One of the city’s oldest tattoo shops has new digs right next door to where its owner once was an apprentice nearly three decades ago.
Absolute Art Tattoo recently moved into the former Adams Barber Shop at 821 W. Broad St., having left its original home at 917 W. Grace St., where it had opened in 1993.
By random chance, the new space is next to the storefront at 823 W. Broad St. that previously housed Way Cool Tattoos. That’s where Absolute Art owner Jason Hobbie learned the business.
Hobbie moved to Richmond from Roanoke around 1990, telling his parents he planned eventually to go to art school.
“I think I used going to college as a way to keep my parents from completely losing their minds without telling them I wanted to be a tattooer,” Hobbie said.
The then-19-year-old had been an apprentice for a year at Way Cool when, in 1991, its owner told the staff he was going to move the shop to Toronto. Hobbie said Richmond had few tattoo shops at the time, and those that were around were biker-run and not keen on letting in newbies.
“It wasn’t like you could go to another shop and say, ‘We’re closing; can I work here?’” he said. “They’d rather have you go out of business.”
With Way Cool’s relocation pending, Hobbie asked coworkers at Way Cool about opening a shop of their own.
“They looked at me like I was insane. They were like, ‘I don’t want to own a business, I just want to be a tattooer,’” he said.
Hobbie’s mother nudged him to take matters into his own hands, suggesting he open a shop.
“I was like, ‘Mom, that’s not how that works. I’m the apprentice, I can’t just be the owner,’” he said, laughing. She assured him he didn’t necessarily need to be the boss — he just needed to run the business and keep learning how to tattoo.
Hobbie, with an attitude that he had nothing to lose, took his mom’s advice. He started looking for his own spot and eventually saw a for-rent sign in a small space at 917 W. Grace St., above what was then Bidder’s Suite restaurant. The downstairs space is now home to Ipanema Cafe.
He leased it and kicked off 26 years in business on West Grace Street.
“I never looked at it as owning a business. I just saw it as not wanting my apprenticeship to end, because I was learning and doing what I was dreaming of doing,” Hobbie said. In 2009, he opened a second shop, Classic Tattoo, at 3121 W. Marshall St. in Scott’s Addition.
Seeking to buy
After years of renting on Grace Street, Hobbie said he began thinking about buying the building in the early 2000s, but a deal never materialized.
Then last fall, the building was sold to Zac Frederick’s Crescent Preservation & Development Co. Hobbie said he was a little heartbroken at first.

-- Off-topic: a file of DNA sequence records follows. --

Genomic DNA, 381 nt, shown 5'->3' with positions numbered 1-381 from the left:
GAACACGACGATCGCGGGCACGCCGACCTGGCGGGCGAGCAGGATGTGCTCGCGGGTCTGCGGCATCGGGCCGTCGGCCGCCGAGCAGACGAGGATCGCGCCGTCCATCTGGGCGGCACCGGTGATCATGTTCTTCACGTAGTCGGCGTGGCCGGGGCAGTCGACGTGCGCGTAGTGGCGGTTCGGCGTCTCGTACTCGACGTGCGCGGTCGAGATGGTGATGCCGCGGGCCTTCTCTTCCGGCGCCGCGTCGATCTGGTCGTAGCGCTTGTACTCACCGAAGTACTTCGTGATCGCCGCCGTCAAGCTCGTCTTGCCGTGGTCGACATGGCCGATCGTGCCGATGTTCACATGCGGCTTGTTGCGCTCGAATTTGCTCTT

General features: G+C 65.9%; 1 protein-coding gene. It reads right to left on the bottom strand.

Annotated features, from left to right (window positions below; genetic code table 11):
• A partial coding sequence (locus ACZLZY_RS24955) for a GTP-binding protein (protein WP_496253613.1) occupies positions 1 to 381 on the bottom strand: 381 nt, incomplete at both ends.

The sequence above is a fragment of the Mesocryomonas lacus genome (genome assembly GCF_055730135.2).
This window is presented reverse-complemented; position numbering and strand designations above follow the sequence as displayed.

“I’d always seen myself buying it someday,” he said. “But the new owners and management of building were super standup and class-act guys. My lease was up in May of this year, and they offered to ride the lease or go month to month.”
Hobbie told Frederick he was instead looking to buy, so he began looking for space. He reached out to his friend and real estate agent Baker Ellett of Blue Dog Properties, who mentioned he heard about an old barber shop on Broad Street that might’ve been available.
“I was like, ‘An old barber shop! You’re not talking about 821 (West Broad) are you?’” Hobbie said.
Adams Barber Shop was on its way out, as its owner, Howard Adams, retired last year after running the business since the late 1950s. He handed the business over to new owners, who since have relocated to 721 W. Broad St.
Hobbie and his Absolute Art crew knew Adams well, as they often walked over from Grace Street to get their haircut. Adams cut Hobbie’s hair on his wedding day and Hobbie even went to a retirement party for Adams last year.
The building was initially under contract when Hobbie first heard about it, but then he got his chance when the deal fell through. He bought the building, which has apartments above it, in November for $700,000 and began renovating it into Absolute Art’s new home.
Absolute Art moved into the new space in early May, 28 years after Hobbie got his start next door.
“I’ll be honest: To end up back where I first started and to think this is where I’ll be when I retire from this crazy job is pretty wild,” Hobbie said. “I’m super proud of how much work the guys I work with have done to make the place amazing. If you knew Mr. Adams at one point, come check it out.”